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|• Mayor||Björg Ágústdóttir|
|• Total||148 km2 (57 sq mi)|
|• Density||5.89/km2 (15.3/sq mi)|
Grundarfjörður (Icelandic pronunciation: [ˈkrʏntarˌfjœrðʏr̥] ⓘ) is a town in the north of the Snæfellsnes peninsula in the west of Iceland. It is situated between a mountain range and the sea. The nearby mountain Kirkjufell forms a small peninsula.
The town received the right to do commerce in 1786. Around 1800, French merchants came to Iceland and lived in Grundarfjörður, where they constructed a church and a hospital of their own. The town became wealthy through the fishing industry, and this wealth shows in the style of the original, luxurious houses being built.
The road to nearby Stykkishólmur crosses a lava field called Berserkjahraun [ˈpɛr̥sɛr̥caˌr̥œyːn̥]. The name of the lava field comes from the Eyrbyggja saga, according to which two Berserkers were slain here by their master, because one of them fell in love with his master's daughter.
- Paimpol, Brittany. Grundarfjörður and Paimpol in Brittany in northwest France have strong historical connections. Between 1852 and 1935, Breton sailors from Paimpol and the surrounding region sailed to Iceland to catch cod. The connection between the two towns was sealed in a formal friendship and Grundarfjörður has been twinned with the Breton town Paimpol since 2004.
Port and fisheries
Grundarfjörður's harbor is one of the 10 largest quota-fishery harbors in the country with the biggest demersal catch in West Iceland being landed here.
Mount Kirkjufell lies to the west of the town. Other natural features include the Kirkjufellsfoss and Grundarfoss waterfalls.
The Saga Center Grundarfjörður hosts exhibits documenting the history of the town, including a display of photographs by photographer Bæring Cecilsson. To the south is the Grundarfjörður Church. Built in 1966, it hosts one of the 500 original lithographs of the Guðbrandsbiblía, the first book to be printed in Iceland.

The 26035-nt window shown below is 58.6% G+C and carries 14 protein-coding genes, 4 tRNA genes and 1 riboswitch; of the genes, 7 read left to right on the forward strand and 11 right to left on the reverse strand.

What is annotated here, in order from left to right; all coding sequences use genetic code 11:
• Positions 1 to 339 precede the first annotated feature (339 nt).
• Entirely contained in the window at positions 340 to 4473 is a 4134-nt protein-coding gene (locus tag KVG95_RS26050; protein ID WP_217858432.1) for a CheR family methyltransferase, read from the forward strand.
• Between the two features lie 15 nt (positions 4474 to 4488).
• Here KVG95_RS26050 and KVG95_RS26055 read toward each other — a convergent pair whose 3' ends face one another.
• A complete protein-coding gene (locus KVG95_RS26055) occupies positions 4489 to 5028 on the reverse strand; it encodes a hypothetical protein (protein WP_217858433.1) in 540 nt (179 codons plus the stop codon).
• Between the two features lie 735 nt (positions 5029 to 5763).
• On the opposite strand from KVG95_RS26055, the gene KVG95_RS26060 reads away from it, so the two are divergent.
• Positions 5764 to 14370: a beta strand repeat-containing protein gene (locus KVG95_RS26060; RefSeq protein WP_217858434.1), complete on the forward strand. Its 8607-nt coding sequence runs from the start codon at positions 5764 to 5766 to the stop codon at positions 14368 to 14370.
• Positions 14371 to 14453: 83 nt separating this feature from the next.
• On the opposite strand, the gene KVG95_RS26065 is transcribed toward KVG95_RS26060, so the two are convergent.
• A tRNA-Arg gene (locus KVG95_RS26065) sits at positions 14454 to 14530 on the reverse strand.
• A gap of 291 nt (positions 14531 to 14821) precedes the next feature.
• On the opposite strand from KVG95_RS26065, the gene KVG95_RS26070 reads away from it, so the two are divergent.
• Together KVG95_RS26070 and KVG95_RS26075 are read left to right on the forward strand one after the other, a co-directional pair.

Arts & Culture
Several outdoor art exhibits exist throughout the town. They include:
- Lúðvík Karlsson: A local folk artist whose stone sculptures number around 25, and can be found across the landscape. An art gallery and workshop at Sólvellir 6 displays more of his work.
- Sýn: A statue by Steinunn Thorarinsdottir located next to the Grundarfjörður Church, dedicated to fishermen in the community.
- Orca Statue: The large herring population in the region means that the Snæfellsnes peninsula is the only location in the country where orcas are regularly seen. The Orca Statue pays an homage to this.
- Paimpol Cross: Historically, merchants from Paimpol traded in Grundarkampur, to the west of the town. The Paimpol Cross is erected here, commemorating Breton sailors who drowned.
- Umkringja: An exhibition of 5 photographs by Nina Zurier on a fish factory by the harbor.Grundarfjörður is home to an annual festival, known as
Annually, the town entertains "Á Góðri Stund í Grundarfirði" (Eng.: Good Times in Grundarfjörður), a festival which hosts exhibitions of art and music. Traditionally, locals will decorate their streets with a certain color, and dress up in clothes of the same color for the duration of the festival.
- "Grundarfjörður Twin Town – Paimpol | Grundarfjörður" (in Icelandic). Grundarfjordur.is. Retrieved 2021-02-05.